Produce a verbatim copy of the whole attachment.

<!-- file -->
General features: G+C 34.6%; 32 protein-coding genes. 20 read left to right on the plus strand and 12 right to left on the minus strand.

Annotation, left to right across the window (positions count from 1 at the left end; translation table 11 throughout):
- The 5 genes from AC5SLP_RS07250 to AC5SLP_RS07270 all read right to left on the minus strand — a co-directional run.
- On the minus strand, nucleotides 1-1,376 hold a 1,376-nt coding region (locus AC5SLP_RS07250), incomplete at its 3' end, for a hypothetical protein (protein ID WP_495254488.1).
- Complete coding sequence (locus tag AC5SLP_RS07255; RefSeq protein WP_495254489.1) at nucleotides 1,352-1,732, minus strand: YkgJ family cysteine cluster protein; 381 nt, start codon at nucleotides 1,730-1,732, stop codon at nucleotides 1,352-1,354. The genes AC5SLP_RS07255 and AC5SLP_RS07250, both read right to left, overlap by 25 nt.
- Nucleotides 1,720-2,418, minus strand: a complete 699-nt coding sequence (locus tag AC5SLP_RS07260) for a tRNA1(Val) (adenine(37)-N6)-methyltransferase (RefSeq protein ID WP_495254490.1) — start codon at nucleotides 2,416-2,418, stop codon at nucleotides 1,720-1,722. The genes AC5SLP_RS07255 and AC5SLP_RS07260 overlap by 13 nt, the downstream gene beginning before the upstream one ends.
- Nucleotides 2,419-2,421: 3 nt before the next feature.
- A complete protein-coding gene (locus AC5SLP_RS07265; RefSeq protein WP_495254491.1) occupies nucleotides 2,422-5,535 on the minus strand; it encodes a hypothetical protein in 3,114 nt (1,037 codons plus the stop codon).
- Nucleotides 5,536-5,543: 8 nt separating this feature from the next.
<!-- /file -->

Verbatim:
General features: G+C 34.6%; 32 protein-coding genes. 20 read left to right on the plus strand and 12 right to left on the minus strand.

Annotation, left to right across the window (positions count from 1 at the left end; translation table 11 throughout):
- The 5 genes from AC5SLP_RS07250 to AC5SLP_RS07270 all read right to left on the minus strand — a co-directional run.
- On the minus strand, nucleotides 1-1,376 hold a 1,376-nt coding region (locus AC5SLP_RS07250), incomplete at its 3' end, for a hypothetical protein (protein ID WP_495254488.1).
- Complete coding sequence (locus tag AC5SLP_RS07255; RefSeq protein WP_495254489.1) at nucleotides 1,352-1,732, minus strand: YkgJ family cysteine cluster protein; 381 nt, start codon at nucleotides 1,730-1,732, stop codon at nucleotides 1,352-1,354. The genes AC5SLP_RS07255 and AC5SLP_RS07250, both read right to left, overlap by 25 nt.
- Nucleotides 1,720-2,418, minus strand: a complete 699-nt coding sequence (locus tag AC5SLP_RS07260) for a tRNA1(Val) (adenine(37)-N6)-methyltransferase (RefSeq protein ID WP_495254490.1) — start codon at nucleotides 2,416-2,418, stop codon at nucleotides 1,720-1,722. The genes AC5SLP_RS07255 and AC5SLP_RS07260 overlap by 13 nt, the downstream gene beginning before the upstream one ends.
- Nucleotides 2,419-2,421: 3 nt before the next feature.
- A complete protein-coding gene (locus AC5SLP_RS07265; RefSeq protein WP_495254491.1) occupies nucleotides 2,422-5,535 on the minus strand; it encodes a hypothetical protein in 3,114 nt (1,037 codons plus the stop codon).
- Nucleotides 5,536-5,543: 8 nt separating this feature from the next.